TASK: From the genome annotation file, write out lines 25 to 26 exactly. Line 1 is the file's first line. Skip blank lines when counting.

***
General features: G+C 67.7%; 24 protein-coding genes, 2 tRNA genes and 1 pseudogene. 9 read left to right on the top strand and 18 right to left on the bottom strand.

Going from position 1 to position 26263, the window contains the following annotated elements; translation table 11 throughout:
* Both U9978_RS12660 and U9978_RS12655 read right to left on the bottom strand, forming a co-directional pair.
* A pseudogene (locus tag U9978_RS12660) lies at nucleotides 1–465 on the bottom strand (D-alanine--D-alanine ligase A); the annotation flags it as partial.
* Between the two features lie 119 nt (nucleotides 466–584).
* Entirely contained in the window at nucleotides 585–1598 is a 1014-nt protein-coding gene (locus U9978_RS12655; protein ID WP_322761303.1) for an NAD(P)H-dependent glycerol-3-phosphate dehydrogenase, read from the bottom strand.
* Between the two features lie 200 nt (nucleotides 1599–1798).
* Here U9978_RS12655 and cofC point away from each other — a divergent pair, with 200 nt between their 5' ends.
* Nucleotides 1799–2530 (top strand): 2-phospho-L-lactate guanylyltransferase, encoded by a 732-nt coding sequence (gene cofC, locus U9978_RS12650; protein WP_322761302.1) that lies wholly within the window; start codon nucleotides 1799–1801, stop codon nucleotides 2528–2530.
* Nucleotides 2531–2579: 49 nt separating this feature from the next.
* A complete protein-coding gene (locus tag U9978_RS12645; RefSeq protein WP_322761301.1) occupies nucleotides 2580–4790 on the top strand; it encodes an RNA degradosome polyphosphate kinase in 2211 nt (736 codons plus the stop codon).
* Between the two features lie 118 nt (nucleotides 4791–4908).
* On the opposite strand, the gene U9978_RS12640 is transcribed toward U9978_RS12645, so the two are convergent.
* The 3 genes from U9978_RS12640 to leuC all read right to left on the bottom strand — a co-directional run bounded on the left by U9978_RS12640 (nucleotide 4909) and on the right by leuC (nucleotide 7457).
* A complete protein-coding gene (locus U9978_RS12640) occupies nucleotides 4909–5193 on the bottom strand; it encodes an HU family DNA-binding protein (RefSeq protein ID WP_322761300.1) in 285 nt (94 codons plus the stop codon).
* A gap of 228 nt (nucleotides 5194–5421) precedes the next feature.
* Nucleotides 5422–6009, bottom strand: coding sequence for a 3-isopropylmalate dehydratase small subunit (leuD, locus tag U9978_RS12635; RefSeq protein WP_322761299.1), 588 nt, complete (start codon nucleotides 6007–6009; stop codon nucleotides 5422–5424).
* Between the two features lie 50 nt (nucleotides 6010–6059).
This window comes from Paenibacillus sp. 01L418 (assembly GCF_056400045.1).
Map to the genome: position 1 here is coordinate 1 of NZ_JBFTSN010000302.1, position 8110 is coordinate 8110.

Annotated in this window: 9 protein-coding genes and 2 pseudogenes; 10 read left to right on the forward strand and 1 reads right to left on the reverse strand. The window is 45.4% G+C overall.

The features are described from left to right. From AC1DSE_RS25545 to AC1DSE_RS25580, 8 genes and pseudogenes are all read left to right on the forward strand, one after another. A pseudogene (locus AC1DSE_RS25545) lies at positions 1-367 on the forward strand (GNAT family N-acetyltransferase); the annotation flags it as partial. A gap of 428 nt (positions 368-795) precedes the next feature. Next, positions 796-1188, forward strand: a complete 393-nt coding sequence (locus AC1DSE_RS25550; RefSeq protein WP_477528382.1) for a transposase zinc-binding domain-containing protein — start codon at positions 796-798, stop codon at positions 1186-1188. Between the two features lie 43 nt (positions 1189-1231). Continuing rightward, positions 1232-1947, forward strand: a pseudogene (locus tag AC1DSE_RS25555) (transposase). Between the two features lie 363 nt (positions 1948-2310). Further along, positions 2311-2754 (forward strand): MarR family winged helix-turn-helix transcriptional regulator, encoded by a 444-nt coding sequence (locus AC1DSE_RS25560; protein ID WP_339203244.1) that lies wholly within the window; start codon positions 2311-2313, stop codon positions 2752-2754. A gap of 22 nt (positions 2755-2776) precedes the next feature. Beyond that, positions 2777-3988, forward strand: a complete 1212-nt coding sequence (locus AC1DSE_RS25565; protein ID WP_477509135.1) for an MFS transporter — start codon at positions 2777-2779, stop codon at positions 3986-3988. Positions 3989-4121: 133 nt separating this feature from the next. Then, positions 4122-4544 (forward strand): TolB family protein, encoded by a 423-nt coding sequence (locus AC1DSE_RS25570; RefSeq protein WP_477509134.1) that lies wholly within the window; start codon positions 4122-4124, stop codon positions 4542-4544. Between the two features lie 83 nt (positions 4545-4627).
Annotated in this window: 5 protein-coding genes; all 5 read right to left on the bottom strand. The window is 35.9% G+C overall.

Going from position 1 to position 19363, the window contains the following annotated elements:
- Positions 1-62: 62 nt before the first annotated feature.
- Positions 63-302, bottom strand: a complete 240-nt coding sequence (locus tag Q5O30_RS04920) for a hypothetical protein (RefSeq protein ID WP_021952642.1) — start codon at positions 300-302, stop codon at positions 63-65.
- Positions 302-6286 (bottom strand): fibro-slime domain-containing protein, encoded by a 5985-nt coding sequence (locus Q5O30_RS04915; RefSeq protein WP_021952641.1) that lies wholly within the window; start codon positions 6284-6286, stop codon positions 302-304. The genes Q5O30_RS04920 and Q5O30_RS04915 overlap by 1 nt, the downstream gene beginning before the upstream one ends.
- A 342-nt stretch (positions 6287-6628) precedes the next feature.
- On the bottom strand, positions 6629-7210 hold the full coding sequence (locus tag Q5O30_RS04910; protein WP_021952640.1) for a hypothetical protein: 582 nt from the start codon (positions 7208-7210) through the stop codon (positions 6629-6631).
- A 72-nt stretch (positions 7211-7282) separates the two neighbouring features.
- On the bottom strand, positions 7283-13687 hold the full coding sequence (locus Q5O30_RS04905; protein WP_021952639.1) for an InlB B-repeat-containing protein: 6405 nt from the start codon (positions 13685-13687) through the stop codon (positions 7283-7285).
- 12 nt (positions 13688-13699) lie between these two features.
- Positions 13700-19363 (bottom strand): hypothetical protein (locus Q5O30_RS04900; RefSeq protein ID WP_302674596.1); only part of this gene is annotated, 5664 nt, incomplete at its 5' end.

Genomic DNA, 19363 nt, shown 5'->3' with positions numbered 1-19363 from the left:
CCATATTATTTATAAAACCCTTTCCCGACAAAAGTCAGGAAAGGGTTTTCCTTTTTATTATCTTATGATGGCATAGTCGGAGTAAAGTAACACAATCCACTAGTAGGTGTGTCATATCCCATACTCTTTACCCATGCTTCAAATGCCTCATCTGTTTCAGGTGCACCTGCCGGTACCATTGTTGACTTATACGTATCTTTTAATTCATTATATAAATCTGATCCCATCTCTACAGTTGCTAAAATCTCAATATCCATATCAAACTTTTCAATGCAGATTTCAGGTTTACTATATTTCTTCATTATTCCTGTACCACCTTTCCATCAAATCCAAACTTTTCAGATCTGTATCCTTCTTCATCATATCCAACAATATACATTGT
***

- Positions 1-62: 62 nt before the first annotated feature.
- Positions 63-302, bottom strand: a complete 240-nt coding sequence (locus tag Q5O30_RS04920) for a hypothetical protein (RefSeq protein ID WP_021952642.1) — start codon at positions 300-302, stop codon at positions 63-65.